It, too, was once a party of the left. In 1981, when it first came to power, its leader, Andreas Papandreou, was hugely popular and in his first six months in office he pushed through real reforms – not the regressions that neoliberals call ‘reforms’ today. Many students radicalised by the struggle against the dictatorship, as well as many Marxist intellectuals who had contested US hegemony, flocked to join it. Within a few years some of the best known among them had been integrated morally and politically within the new structures of power as Papandreou took the country into the EU. But as the years passed Pasok degenerated. In this century it has been virtually indistinguishable from its old rival, New Democracy.
Syriza is a child of the current crisis and the movements spawned by it. A political instrument was needed to challenge the existing parties and Syriza was it. The aims that Tsipras has now abandoned were listed in the Thessaloniki programme, republished below, which the party accepted unanimously in September last year.
On their first trip to Berlin on 20 February this year, Schäuble made clear to Tsipras and Varoufakis that their programme was incompatible with membership of the Eurozone. Tsipras agreed to put the programme on hold and was offered a few ‘concessions’: the Troika – the auditors representing the European Commission, the European Central Bank and the IMF – was replaced with a structure that was supposedly more accountable and whose bureaucrats would not be allowed to enter Greek ministries. This was claimed by Tsipras and Varoufakis as a victory. The truth was the opposite. It is now known that Schäuble offered an amicable, organised Grexit and a cheque for 50 billion euros. This was refused on the grounds that it would seem to be a capitulation. This is bizarre logic. It would have preserved Greek sovereignty, and if Syriza had taken charge of the Greek banking system a recovery could have been planned on its terms. The offer was repeated later. ‘How much do you want to leave the Eurozone?’ Schäuble asked Varoufakis just before the referendum. Again Schäuble was snubbed. Of course the Germans made the offer for their own reasons, but a planned Grexit would have been far better for Greece than what has happened.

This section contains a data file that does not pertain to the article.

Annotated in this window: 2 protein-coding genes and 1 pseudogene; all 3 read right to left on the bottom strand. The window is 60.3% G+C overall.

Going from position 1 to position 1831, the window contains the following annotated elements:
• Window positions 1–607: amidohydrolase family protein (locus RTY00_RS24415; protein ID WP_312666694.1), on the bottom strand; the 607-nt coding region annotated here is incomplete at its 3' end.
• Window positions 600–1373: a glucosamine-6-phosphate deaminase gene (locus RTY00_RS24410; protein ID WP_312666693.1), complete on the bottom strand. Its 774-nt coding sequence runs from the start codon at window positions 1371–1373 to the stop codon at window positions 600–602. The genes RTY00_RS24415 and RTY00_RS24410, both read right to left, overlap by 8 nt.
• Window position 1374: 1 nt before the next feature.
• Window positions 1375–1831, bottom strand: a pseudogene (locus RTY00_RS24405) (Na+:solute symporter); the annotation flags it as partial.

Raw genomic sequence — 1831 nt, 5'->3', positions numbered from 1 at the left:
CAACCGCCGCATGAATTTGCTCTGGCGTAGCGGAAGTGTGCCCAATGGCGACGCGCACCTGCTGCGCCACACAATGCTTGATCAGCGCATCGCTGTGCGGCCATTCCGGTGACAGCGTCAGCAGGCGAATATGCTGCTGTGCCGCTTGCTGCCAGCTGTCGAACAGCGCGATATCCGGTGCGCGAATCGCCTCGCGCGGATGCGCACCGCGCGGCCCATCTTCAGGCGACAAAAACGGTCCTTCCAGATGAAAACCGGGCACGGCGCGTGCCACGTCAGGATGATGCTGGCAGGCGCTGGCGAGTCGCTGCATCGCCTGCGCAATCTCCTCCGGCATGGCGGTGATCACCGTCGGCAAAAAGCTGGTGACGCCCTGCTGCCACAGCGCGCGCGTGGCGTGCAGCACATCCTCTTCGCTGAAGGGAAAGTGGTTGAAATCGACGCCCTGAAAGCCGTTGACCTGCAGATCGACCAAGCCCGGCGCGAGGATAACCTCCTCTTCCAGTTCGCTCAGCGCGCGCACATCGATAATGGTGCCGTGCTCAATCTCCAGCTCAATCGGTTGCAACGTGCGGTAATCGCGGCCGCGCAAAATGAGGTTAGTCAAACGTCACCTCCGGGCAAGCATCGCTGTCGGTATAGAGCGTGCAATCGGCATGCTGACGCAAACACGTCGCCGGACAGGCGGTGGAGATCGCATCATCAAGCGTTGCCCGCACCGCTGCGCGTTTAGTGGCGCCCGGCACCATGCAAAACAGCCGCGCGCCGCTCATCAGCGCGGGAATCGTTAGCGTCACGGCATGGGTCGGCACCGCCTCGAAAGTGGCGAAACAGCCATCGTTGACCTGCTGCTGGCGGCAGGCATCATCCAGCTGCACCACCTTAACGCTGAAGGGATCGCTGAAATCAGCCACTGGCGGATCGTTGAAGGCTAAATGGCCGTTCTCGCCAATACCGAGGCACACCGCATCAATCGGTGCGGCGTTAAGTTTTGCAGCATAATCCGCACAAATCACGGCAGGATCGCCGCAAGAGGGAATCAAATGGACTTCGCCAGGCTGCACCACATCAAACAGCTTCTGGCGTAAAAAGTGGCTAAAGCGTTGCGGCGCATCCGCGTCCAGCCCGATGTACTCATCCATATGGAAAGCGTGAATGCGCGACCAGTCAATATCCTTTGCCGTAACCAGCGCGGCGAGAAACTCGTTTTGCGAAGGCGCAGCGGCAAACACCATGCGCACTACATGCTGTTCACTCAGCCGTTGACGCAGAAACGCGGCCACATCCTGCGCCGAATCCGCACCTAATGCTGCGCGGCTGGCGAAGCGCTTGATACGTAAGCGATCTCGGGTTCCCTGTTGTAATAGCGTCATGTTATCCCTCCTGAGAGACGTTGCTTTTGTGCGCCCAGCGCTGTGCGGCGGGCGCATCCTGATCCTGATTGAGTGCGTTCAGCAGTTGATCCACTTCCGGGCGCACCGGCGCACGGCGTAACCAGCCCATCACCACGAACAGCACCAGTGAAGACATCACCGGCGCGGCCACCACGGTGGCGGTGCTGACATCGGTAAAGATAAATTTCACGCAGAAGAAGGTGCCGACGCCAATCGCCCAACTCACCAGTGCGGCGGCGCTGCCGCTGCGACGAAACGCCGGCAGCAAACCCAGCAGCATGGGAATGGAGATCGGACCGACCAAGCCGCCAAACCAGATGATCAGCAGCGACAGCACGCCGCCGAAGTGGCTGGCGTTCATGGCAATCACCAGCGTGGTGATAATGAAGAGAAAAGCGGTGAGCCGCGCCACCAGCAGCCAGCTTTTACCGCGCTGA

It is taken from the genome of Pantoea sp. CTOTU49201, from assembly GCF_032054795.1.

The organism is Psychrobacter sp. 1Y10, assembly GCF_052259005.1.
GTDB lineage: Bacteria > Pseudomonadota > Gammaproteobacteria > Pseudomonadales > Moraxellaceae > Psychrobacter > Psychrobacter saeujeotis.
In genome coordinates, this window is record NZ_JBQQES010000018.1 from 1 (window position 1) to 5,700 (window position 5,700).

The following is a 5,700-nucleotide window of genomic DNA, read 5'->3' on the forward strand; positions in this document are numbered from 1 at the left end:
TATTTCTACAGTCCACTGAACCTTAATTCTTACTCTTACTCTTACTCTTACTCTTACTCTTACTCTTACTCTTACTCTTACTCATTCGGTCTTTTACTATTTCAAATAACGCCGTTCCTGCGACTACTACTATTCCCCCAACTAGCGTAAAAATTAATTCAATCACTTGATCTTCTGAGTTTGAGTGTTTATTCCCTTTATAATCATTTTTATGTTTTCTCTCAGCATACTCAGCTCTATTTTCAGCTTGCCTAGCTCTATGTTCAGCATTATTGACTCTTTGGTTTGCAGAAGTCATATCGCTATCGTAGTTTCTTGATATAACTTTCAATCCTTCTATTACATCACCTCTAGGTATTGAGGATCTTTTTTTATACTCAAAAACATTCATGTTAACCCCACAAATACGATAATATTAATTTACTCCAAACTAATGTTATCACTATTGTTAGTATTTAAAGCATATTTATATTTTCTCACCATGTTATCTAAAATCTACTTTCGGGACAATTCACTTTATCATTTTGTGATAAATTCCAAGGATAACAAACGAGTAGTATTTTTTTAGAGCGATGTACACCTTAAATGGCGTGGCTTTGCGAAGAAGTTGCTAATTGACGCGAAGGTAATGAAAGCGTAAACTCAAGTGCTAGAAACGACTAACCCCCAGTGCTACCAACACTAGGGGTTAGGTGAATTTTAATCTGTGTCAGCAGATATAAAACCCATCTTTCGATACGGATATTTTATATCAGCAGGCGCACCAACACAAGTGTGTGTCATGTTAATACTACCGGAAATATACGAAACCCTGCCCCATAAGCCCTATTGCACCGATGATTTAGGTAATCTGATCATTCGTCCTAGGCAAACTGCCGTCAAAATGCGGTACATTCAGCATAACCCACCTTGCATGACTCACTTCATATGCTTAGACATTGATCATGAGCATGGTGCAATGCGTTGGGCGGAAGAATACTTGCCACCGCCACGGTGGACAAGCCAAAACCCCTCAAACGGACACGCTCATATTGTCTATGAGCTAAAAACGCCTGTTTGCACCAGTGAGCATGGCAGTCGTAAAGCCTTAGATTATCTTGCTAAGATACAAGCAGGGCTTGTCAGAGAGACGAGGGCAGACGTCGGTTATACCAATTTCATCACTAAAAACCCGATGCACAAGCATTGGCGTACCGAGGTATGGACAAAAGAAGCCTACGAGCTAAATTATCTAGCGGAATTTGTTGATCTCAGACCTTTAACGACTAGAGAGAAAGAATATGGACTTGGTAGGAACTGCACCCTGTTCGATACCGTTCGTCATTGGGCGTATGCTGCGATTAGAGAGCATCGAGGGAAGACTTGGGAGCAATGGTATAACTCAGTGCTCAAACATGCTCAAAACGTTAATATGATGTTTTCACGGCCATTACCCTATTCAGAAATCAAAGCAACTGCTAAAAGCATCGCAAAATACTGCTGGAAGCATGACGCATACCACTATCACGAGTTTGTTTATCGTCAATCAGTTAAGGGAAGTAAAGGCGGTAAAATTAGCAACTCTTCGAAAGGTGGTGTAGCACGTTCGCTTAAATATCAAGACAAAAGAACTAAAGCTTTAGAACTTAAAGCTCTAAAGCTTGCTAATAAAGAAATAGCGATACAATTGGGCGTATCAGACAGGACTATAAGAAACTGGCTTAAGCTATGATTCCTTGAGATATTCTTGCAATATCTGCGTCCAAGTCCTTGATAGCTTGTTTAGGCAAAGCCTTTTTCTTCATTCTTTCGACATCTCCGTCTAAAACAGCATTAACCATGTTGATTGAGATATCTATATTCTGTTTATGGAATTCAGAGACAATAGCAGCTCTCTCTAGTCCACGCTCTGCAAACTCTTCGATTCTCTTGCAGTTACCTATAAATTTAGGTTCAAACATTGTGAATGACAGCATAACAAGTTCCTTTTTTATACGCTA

When capitalism went into crisis in 2008, the scale of the disaster was such that Joseph Stiglitz was convinced it was the end of neoliberalism, that new economic structures would be needed. Wrong, alas, on both counts. The EU rejected any notion of stimulus, except for the banks whose recklessness, backed by politicians, had been responsible for the crisis in the first place. Taxpayers in Europe and the United States gave trillions to the banks. The Greek debt by comparison was trivial. But the EU didn’t want to make any shifts that could damage the process of financialisation that they had insisted was the only way forward. Greece, the weakest link in the EU chain, went first, followed by Spain, Portugal, Ireland. Italy was on the brink. The Troika dictated the policies to be followed in all these countries. Conditions in Greece have been horrific: a quarter of a million Greeks applied for humanitarian relief to buy food and help with rent and electricity; the percentage of children living in poverty leaped from 23 per cent in 2008 to 40.5 per cent in 2014 and is now approaching 50 per cent. In March 2015 youth unemployment stood at 49.7 per cent, 300,000 people had no access to electricity and the Prolepsis Institute of Preventive Medicine found that 54 per cent of Greeks were undernourished. Pensions dropped by 27 per cent between 2011 and 2014. Syriza insisted that this constituted collective punishment, and that a new ‘deal’ was needed, one that aimed to bring some improvement to the conditions of everyday life.
The EU has now succeeded in crushing the political alternative that Syriza represented. The German attitude to Greece, long before the rise of Syriza, was shaped by the discovery that Athens (helped by Goldman Sachs) had cooked its books in order to get into the Eurozone. This is indisputable. But isn’t it dangerous, as well as wrong, to punish the Greek people – and to carry on doing so even after they have rejected the political parties responsible for the lies? According to Timothy Geithner, the former US treasury secretary, the attitude of the European finance ministers at the start of the crisis was: ‘We’re going to teach the Greeks a lesson. They lied to us, they suck and they were profligate and took advantage of the whole thing and we’re going to crush them.’ Geithner says that in reply he told them, ‘You can put your foot on the neck of those guys if that’s what you want to do,’ but insisted that investors mustn’t be punished, which meant that the Germans had to underwrite a large chunk of the Greek debt. As it happens, French and German banks had the most exposure to Greek debt and their governments acted to protect them. Bailing out the rich became EU policy. Debt restructuring is being discussed now, with the IMF’s leaked report, but the Germans are leading the resistance to it. ‘No guarantees without control’: Merkel’s response in 2012 remains in force.
The capitulation means more suffering, but it has also led to questions being asked more widely about the EU, its structures and its policies. For Greeks of virtually all political persuasions the EU was once seen as a family to which one must belong. It has turned out to be a pretty dysfunctional family. I hadn’t been thinking of voting in the EU referendum in Britain whenever it takes place. Now I will. I’ll vote ‘No’.